As much as that SaGa-esque RPG delighted me, though, it wasn't one of my two favorite games of this year. That honor belongs to Black Bird for Switch and Sushi Striker for the 3DS.

What's so special about this pair of titles? Here are a few thoughts:

Fabulous Black Bird fan art by @croppar

Black Bird

This Onion Games release doesn't provide the most appealing of first impressions. Before you've actually played it, it looks like little more than a "dark" Fantasy Zone rip-off that costs $20. Thankfully, Black Bird is far more than a simple clone of Sega's classic looped-level shoot 'em up.

First, there are the bullet-hell elements. These are most obvious during the game's four boss fights, but they're woven into the stages that precede them, too.

Illustration counting down to Black Bird's release,
by @momenko774
Also, there's its score-attack focus. In other words, the point while playing Black Bird isn't to finish its small handful of levels. Rather, the point is to improve your high score and climb the worldwide leaderboard.

To accomplish that, you have to wrap your head around and come to grips the game's many systems--bombs, combos, collectible gems, and more.

Finally, there's Black Bird's soundtrack. It deserves all the praise that can be heaped upon it simply for being so sonically impressive and interesting. (One minute it's marvelously vaudevillian, the other it's otherworldly operatic à la "that scene" in The Fifth Element.) That's not all it brings to the table, though. In addition, it times the introduction of most enemies to the backing tunes in a way that's reminiscent of--if not as interactive as--ASCII's Otocky for the Famicom.

Curious to learn more about why I love Black Bird so much? Check out this post of mine. Also, if you need some help conquering this curious shmup, scroll through my "10 Black Bird tips, tricks, and tactics" write-up. And maybe this one, too: "How to beat Black Bird's final boss in 'True' mode"

Sushi Striker's protagonists, by @meshi3

Sushi Striker

I guess you could say it took me a while to warm up to this indieszero-developed title.

Actually, I was gaga over it after Nintendo unveiled it during E3 2017. After playing the demo the company made available via the Switch eShop early this year, though, my interest in Sushi Striker nearly fell off a cliff. It felt far too frantic for my liking. And it seemed to lack the kind of surprising depth and strategy I usually look for in puzzlers.

Still, I wanted to support its release, so I kept my pre-order for the physical 3DS version of the game.

After putting a couple of hours into the cartridge that made its way to my doorstep in mid-June, I was glad I did. For starters, the final product quickly proved to be a lot less superficial and straightforward than the demo suggested would be the case.

Celia, possibly my favorite Sushi Striker character,
y @carmeladansen
Also, a few of the components I wasn't sure about while playing the demo's three measly stages--the characters, the cutscenes, and the soundtrack being prime examples--displayed their true, eye-popping colors in Sushi Striker's full form.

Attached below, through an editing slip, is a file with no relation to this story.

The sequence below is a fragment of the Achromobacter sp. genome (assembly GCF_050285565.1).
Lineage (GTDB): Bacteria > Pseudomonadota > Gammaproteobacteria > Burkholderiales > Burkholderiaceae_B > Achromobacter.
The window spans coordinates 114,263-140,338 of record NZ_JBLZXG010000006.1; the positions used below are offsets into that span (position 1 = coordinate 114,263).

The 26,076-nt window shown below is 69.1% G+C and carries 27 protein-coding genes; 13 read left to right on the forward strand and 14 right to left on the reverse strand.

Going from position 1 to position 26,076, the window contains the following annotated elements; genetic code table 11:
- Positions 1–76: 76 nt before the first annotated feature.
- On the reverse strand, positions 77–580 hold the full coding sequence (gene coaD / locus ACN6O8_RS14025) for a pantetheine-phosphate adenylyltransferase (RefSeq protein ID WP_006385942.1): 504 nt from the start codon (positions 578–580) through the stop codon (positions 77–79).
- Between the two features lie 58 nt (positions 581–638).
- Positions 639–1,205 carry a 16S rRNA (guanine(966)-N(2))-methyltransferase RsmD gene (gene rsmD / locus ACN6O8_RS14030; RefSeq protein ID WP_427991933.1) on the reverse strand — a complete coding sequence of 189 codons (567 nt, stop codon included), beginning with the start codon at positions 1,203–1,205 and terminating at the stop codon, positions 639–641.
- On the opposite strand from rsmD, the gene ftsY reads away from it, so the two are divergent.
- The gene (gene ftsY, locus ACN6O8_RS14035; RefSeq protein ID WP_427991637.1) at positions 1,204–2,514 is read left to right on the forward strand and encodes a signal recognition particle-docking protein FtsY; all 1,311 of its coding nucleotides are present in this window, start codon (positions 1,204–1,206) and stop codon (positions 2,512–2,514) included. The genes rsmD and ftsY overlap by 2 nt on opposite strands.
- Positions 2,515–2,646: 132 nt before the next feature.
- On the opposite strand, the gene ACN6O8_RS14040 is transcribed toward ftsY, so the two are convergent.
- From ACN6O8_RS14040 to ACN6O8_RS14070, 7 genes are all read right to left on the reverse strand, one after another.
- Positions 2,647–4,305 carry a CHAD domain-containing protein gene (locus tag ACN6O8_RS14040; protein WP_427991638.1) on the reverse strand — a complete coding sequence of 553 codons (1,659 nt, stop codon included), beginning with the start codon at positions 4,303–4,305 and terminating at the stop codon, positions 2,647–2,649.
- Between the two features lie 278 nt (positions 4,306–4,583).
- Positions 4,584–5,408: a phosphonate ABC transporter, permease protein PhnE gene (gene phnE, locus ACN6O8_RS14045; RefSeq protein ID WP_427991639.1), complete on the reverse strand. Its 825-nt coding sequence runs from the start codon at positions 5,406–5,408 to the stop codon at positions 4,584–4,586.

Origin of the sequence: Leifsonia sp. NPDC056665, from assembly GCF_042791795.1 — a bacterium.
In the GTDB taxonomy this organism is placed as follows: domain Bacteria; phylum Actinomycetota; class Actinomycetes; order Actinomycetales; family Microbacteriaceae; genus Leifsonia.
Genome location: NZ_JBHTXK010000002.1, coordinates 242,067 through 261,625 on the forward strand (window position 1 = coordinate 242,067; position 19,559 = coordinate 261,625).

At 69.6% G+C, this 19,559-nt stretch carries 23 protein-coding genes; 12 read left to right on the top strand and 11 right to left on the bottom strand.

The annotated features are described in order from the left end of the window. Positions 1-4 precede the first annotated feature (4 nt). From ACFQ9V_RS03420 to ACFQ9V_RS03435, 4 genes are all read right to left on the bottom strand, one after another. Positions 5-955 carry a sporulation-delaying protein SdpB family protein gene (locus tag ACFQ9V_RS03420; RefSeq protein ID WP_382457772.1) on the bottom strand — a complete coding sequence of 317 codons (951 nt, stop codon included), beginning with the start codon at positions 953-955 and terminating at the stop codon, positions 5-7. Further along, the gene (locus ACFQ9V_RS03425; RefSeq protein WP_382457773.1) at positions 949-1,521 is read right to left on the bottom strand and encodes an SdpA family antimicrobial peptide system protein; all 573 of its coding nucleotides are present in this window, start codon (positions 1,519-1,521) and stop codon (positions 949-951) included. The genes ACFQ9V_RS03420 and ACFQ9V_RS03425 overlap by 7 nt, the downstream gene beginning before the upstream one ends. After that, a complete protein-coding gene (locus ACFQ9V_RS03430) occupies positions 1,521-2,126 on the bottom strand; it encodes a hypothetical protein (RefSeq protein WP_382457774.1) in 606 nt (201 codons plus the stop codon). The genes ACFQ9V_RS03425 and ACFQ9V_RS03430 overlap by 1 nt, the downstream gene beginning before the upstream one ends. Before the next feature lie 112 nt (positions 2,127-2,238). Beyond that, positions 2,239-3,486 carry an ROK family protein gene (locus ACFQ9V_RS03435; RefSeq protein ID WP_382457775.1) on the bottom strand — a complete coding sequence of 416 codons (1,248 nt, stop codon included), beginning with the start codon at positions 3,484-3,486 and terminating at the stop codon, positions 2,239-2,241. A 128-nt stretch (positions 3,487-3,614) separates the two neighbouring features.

To learn more about this game's many positive attributes, read my post, "Five reasons I've fallen head over heels in love with Nintendo's Sushi Striker."

Not in a reading mood? Maybe this'll sway you to at least consider picking up a copy of Sushi Striker sometime soon: I devoted more than 51 hours to the 3DS iteration before tearing myself away from it. (And after finishing its lengthy story mode.)

Oh, and I enjoyed the experience so much I bought it for my Switch, too.

So there you have it: my absolute favorite games of 2018. That's not to say I hated every other title I played this year. In fact, I liked a handful of them nearly as much as this pair. Which ones am I talking about here? I'll spill the beans in my next write-up.

In the meantime, what were your favorite games of 2018? Tell me all about them in the comments section below.

Tuesday, December 25, 2018

13 games I'm looking forward to playing in 2019

The 2018 version of this post I published earlier this year focused entirely on Switch games.

This year's version offers a bit more variety. Not only does it include a few 3DS titles, but it features some for Vita, too.

Are the games discussed below the only ones I'm looking forward to playing in 2019? Of course not. I can think of a few others--like Etrian Odyssey Nexus, the Switch port of Final Fantasy XII: The Zodiac Age, and even The Princess Guide--just off the top of my head.

Plus, there are still a bunch of 2018 releases I'm excited about sinking my teeth into over the next 12 months, such as Katamari Damacy Encore and Yo-kai Watch Blasters.

Animal Crossing (Switch)--It's appropriate that this 2019 release should come first in this alphabetically ordered post. The reason: it's probably the one I'm most looking forward to experiencing next year. I've long harped about the fact that I prefer the original Animal Crossing above all of its successors, but that doesn't mean I abhor those follow-ups. On the contrary, I put a ton of time into City Folk and New Leaf. I expect to become just as obsessed with this upcoming sequel after a copy of it is finally in my hands.